The nation's insurance industry would rather that the Securities and Exchange Commission did not adopt amendments to the redemption fee rule that the regulator proposed in February.
Officially known as Rule 22c-2, it's meant to sniff out instances of illegal market timing by imposing fees of as much as 2% of assets on shareholders who redeem their stakes within seven days of purchase. Originally, funds would have been required to enforce the rule, but they argued that it would impossible to track down trades in large omnibus accounts.
The amendments essentially push that task onto some first- and second-tier intermediaries, which would include insurance companies that offer variable annuities. But they say they're in no better position than mutual funds, according to Best's Insurance News.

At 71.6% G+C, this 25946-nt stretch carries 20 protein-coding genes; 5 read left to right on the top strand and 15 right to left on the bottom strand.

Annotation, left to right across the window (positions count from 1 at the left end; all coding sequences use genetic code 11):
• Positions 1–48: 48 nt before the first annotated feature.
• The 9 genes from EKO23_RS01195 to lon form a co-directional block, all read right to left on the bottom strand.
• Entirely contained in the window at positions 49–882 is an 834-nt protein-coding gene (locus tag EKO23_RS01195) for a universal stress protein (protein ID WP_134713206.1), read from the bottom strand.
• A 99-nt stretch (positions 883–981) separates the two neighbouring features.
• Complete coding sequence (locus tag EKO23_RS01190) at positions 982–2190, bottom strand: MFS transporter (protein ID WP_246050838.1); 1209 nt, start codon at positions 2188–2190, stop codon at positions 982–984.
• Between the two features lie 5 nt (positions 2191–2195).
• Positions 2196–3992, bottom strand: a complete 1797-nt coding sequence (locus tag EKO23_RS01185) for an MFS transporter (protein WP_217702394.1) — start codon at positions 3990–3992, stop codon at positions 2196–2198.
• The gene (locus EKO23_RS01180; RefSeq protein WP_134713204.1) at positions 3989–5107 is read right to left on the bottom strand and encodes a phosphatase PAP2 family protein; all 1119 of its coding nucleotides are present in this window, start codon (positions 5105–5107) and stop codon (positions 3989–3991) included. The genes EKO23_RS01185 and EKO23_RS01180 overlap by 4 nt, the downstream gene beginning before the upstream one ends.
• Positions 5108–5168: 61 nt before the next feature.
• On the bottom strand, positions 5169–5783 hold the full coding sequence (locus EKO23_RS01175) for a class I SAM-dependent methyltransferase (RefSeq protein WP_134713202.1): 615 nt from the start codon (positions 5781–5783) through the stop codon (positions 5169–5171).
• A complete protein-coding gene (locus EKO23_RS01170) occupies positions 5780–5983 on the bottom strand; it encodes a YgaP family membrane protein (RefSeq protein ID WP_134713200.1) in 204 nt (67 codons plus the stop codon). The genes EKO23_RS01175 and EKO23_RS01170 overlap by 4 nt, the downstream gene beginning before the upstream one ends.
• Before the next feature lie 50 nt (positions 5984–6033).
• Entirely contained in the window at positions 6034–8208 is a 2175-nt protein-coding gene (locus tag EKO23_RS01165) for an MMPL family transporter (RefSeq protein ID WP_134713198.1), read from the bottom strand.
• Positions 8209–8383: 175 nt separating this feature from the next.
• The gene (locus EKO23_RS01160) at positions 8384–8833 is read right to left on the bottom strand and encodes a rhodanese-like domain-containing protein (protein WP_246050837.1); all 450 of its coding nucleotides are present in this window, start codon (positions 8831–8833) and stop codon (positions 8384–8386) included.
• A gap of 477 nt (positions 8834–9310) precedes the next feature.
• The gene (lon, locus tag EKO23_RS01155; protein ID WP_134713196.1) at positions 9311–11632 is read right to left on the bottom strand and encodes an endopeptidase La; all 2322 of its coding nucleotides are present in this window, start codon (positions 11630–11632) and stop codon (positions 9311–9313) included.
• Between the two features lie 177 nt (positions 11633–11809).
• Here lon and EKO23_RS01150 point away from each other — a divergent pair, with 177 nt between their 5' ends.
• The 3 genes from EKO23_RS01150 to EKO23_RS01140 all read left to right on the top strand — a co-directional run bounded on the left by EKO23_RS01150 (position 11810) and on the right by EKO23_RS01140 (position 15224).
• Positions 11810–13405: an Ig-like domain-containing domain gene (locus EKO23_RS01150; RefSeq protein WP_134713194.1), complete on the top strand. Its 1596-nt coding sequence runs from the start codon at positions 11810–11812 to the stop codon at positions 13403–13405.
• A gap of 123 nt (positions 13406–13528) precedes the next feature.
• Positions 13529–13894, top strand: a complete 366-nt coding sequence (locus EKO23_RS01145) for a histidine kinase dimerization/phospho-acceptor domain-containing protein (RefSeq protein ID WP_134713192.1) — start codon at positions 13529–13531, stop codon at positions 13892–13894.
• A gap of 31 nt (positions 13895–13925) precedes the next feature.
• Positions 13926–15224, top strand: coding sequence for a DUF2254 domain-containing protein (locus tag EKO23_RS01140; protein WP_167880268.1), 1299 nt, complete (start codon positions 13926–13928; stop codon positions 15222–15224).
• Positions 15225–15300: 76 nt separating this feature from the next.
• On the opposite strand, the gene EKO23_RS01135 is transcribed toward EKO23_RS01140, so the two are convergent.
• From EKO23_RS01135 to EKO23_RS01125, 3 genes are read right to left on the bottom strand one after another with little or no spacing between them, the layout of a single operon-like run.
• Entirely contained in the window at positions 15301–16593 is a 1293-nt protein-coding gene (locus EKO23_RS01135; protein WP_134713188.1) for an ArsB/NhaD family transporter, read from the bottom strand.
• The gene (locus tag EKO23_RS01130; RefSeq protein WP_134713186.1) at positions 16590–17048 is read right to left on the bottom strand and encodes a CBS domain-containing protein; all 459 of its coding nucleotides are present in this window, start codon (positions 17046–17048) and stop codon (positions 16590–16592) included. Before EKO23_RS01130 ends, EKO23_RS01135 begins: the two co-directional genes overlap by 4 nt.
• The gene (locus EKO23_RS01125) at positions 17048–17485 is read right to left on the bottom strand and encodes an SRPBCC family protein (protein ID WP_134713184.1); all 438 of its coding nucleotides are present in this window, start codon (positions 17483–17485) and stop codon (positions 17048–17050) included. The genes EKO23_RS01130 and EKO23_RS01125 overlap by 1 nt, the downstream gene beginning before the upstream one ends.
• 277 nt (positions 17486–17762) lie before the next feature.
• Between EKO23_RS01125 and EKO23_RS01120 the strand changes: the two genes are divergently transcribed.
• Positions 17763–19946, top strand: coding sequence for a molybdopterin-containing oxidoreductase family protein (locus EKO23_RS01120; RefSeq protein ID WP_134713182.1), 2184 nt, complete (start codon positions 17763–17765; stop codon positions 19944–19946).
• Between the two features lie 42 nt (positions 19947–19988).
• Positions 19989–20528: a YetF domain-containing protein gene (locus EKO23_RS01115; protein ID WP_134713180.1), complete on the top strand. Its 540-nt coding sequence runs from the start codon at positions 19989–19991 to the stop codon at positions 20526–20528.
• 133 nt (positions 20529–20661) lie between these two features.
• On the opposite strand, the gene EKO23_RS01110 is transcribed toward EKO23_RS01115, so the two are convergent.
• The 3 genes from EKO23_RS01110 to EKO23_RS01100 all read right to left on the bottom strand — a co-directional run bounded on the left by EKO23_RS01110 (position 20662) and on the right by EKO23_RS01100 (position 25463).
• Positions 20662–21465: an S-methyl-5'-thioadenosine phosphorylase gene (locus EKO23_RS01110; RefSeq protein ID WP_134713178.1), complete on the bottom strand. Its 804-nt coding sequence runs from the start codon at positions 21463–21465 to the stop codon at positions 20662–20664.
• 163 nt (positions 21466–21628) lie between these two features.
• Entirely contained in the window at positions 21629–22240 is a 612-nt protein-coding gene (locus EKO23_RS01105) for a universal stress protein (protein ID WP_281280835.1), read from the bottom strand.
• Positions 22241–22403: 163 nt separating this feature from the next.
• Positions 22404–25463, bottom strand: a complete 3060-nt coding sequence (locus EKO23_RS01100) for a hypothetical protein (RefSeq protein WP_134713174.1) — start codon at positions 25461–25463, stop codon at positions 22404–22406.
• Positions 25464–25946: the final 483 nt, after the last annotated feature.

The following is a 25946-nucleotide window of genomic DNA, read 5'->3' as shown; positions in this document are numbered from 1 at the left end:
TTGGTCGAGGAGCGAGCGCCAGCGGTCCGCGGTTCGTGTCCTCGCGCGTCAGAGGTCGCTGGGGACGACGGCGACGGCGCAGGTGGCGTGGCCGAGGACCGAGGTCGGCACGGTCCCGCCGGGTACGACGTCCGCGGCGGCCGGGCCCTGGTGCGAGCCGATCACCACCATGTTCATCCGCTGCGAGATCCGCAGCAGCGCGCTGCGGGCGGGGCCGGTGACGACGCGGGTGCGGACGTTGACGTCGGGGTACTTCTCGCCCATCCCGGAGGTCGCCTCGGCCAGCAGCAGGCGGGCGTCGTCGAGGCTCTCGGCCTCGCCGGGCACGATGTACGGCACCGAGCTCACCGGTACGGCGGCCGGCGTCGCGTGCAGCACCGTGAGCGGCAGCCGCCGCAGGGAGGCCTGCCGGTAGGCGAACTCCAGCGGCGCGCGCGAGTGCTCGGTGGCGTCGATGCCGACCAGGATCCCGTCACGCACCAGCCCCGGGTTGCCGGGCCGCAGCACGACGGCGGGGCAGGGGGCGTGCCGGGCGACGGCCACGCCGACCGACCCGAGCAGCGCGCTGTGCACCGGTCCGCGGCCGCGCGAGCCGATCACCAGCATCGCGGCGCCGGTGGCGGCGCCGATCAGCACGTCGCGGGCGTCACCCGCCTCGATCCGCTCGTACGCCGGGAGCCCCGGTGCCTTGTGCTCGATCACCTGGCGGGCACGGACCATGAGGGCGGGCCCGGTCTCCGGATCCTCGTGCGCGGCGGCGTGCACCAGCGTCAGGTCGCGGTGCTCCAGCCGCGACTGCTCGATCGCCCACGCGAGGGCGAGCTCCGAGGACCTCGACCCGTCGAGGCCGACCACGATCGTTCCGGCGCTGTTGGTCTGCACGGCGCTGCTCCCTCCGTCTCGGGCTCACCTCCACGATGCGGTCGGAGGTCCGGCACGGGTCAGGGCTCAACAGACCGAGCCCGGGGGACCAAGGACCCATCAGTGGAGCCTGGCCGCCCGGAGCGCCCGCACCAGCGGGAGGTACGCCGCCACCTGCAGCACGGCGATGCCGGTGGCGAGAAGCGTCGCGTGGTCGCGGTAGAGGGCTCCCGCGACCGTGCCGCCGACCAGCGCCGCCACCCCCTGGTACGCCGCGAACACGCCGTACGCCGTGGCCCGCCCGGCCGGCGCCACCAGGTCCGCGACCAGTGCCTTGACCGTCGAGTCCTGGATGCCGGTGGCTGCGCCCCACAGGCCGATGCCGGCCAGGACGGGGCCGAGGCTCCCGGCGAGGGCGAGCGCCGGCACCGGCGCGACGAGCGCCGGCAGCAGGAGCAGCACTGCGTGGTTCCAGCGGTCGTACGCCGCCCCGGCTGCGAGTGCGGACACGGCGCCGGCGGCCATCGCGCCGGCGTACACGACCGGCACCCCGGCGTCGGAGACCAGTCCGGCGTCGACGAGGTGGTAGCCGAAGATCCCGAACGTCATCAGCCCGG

"The imposition of redemption fees at the omnibus account level in pension and annuity contracts would be difficult, if not impossible, to administer," wrote Carl Wilkerson, vice president and chief counsel for securities and litigation at the American Council of Life Insurers, a Washington lobbyist.
The Council submits that fair-value pricing or trade restrictions at the funds would be better alternatives. The subsidiaries of a number of leading insurers like Prudential Financial, MetLife and Marsh & McLennan played key roles in the market-timing scandal.